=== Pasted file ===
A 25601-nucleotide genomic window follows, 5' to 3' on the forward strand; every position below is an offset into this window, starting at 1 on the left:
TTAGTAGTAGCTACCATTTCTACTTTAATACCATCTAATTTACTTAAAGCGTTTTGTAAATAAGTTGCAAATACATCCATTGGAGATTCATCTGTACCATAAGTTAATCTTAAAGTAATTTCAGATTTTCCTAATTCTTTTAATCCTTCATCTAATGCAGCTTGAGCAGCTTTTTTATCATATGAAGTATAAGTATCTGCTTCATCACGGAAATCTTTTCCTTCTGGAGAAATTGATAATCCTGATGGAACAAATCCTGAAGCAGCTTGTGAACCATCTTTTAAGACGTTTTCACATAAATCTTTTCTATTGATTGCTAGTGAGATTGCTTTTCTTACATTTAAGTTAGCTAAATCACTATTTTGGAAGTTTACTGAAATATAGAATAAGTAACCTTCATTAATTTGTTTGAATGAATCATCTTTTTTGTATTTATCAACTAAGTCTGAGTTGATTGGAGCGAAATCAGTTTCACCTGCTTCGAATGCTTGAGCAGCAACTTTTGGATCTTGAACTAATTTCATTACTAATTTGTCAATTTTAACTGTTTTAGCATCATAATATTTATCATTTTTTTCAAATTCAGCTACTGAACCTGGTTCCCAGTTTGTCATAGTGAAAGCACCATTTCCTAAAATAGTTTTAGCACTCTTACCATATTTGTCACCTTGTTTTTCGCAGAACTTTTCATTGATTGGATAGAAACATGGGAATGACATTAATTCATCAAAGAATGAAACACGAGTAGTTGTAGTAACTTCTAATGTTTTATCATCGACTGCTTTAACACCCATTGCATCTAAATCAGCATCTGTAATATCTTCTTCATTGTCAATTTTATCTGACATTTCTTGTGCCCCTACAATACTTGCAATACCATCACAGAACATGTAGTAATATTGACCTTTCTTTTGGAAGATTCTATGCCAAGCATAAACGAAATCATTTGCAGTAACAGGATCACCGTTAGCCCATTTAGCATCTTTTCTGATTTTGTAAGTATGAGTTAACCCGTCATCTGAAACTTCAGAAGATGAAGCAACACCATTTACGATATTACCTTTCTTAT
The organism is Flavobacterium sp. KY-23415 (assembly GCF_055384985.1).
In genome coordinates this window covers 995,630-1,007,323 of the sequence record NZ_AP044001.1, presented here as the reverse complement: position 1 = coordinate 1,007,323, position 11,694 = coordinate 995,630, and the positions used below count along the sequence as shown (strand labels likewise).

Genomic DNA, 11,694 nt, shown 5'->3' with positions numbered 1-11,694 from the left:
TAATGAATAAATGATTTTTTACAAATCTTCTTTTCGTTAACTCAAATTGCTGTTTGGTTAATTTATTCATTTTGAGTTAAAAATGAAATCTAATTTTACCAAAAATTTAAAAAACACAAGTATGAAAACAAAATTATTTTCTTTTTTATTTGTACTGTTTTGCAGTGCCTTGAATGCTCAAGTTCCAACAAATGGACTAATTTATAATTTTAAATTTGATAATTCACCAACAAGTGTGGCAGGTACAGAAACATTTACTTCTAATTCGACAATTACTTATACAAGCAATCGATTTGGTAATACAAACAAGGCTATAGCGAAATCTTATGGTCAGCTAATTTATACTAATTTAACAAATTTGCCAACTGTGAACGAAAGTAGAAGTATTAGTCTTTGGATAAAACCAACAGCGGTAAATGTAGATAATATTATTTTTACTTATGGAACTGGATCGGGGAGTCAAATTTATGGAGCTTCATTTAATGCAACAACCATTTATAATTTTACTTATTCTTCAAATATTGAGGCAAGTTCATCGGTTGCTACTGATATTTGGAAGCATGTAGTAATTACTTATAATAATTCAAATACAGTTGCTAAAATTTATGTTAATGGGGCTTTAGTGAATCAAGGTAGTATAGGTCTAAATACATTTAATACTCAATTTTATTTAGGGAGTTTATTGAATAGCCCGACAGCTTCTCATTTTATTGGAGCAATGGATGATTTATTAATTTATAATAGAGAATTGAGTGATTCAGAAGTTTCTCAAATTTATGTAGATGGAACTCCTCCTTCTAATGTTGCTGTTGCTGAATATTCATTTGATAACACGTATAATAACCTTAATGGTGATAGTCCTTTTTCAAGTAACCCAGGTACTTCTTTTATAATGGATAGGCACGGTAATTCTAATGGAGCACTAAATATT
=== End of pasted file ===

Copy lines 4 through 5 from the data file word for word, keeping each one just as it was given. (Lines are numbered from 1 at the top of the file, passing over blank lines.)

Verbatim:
In genome coordinates this window covers 995,630-1,007,323 of the sequence record NZ_AP044001.1, presented here as the reverse complement: position 1 = coordinate 1,007,323, position 11,694 = coordinate 995,630, and the positions used below count along the sequence as shown (strand labels likewise).

Genomic DNA, 11,694 nt, shown 5'->3' with positions numbered 1-11,694 from the left: